Matsue

A historical city at the water's edge

Matsue is the capital city of Shimane Prefecture, located along the Sea of Japan in the Chugoku region of Honshu Island. Renowned for its original castle, this friendly city introduces visitors to the feudal lord era of the Edo period in a quiet and sophisticated atmosphere. Formerly known as Izumo province, this region is a main territory of the kami, Shinto deities.

Matsue owes its nickname, "city of water," to its famous canals that surround the castle flowing from the Ohashi River and crossing to the city center, as well as to Shinji and Nakaumi Lake and, of course, the Sea of Japan located a few kilometers away to the northwest.

Built on a swamp at the beginning of the 17th century during the Edo era (1603-1868), Matsue retains its former architecture throughout the city’s samurai districts, teramachi temples and merchants.

It is worth turning away from the classic tourist itineraries to visit this pretty city and discover a true postcard picture of traditional Japan—mystical and refined. Moreover, the city offers a gathering of economical facilities for foreign travelers; tourists can show their passports at sightseeing locations and public transportation to enjoy discounts.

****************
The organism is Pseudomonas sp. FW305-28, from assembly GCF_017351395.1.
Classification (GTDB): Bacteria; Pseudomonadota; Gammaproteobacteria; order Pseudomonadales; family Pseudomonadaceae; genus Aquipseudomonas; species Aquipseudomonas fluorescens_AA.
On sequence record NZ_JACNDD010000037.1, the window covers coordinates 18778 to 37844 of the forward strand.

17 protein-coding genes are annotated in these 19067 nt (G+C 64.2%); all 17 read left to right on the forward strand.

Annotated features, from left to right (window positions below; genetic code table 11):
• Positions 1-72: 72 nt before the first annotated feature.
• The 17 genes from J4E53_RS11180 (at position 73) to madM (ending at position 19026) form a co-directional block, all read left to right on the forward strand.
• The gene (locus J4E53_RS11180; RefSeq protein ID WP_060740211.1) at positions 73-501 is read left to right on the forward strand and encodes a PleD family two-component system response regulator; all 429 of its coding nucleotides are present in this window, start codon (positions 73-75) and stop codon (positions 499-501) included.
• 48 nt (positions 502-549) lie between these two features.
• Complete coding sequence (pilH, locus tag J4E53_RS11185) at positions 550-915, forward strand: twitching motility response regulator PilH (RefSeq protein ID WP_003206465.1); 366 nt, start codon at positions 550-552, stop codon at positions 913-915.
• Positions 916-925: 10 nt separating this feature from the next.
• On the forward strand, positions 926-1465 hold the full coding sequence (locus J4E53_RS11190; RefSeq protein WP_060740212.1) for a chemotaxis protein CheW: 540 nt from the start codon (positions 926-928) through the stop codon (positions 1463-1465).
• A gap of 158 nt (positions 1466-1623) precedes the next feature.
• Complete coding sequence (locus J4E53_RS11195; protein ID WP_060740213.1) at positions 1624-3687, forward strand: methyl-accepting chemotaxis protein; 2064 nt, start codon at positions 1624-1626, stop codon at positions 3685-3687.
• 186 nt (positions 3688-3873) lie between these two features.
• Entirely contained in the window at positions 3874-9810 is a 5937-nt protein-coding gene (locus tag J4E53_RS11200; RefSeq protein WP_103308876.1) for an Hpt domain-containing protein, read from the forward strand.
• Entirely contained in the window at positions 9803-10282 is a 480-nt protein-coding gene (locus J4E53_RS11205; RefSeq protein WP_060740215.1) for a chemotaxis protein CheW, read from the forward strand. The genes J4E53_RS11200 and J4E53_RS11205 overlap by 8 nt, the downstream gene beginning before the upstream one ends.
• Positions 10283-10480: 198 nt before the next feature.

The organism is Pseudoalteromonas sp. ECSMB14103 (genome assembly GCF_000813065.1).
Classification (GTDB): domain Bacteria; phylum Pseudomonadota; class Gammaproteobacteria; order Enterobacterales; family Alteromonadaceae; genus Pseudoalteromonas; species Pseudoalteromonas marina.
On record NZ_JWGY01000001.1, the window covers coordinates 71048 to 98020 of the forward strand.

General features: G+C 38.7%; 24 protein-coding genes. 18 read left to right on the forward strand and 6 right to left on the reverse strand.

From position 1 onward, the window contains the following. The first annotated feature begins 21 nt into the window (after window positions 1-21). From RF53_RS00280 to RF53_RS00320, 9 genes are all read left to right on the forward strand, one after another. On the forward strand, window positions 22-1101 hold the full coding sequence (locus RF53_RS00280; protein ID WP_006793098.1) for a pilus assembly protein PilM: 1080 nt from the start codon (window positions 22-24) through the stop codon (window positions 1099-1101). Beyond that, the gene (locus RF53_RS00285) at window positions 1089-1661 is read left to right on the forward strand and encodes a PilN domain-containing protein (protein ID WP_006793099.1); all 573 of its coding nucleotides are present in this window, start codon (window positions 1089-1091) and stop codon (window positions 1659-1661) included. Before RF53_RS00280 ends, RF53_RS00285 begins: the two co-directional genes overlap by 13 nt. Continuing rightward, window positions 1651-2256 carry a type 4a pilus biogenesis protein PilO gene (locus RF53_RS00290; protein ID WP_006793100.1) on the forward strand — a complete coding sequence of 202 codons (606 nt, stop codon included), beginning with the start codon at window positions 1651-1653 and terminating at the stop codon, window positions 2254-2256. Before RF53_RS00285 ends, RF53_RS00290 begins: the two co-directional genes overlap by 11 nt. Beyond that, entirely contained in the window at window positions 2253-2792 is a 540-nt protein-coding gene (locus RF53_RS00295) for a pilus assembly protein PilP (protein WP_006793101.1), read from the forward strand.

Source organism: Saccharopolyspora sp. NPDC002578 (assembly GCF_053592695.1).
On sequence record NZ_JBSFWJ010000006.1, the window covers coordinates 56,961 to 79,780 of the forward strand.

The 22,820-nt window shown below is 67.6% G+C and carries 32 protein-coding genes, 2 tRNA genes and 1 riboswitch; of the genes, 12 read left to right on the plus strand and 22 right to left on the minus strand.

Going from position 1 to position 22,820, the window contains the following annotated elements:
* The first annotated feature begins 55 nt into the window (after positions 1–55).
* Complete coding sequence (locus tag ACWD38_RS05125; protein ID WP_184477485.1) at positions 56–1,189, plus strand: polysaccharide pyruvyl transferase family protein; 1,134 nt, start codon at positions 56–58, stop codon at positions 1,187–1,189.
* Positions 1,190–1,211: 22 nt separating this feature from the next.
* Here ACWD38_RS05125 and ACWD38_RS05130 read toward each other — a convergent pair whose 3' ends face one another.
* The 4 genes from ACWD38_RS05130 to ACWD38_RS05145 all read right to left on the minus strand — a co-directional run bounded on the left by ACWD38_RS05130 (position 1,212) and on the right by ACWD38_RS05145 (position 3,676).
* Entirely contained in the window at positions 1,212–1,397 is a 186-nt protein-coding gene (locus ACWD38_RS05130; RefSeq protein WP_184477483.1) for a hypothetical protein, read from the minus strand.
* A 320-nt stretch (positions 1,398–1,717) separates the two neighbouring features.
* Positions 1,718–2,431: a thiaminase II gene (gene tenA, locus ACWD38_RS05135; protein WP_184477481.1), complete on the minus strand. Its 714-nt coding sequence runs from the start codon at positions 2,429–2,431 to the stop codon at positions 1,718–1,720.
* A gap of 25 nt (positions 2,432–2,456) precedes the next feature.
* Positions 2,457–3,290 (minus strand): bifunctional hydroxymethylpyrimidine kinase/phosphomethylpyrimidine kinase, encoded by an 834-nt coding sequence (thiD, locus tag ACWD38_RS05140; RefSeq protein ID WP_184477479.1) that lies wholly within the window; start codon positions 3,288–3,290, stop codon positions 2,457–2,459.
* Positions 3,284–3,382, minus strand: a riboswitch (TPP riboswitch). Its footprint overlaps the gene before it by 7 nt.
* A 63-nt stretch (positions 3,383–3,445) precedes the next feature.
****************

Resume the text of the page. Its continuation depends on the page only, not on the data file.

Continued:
Culinary specialties remind visitors of the cultural heritage of Matsue; there are tea ceremonies with elegant wagashi pastries, and there is a local production of shellfish, Shijimi, which is fished in the deep waters of Shinji Lake. The city also makes its own saké.

Authentic feudal heart

The city center can be discovered by taking a Horikawa leisure boat and navigating across the castle’s moats, which have never been destroyed or buried. For approximately one hour, passengers peacefully admire the diverse landscapes of Matsue: commercial avenues, recent and old buildings, residential areas, aquatic flowers and forests. Very pleasant year-round, the cruise also goes below several wood bridges with architecture that showcases the important historical heritage of this city.

At each level of the beautiful street Shiomi Nawate, we can stop to visit the castle, the city’s history museum, the tea house, and writer Lafcadio Hearn’s residence.

Breathable Shinji Lake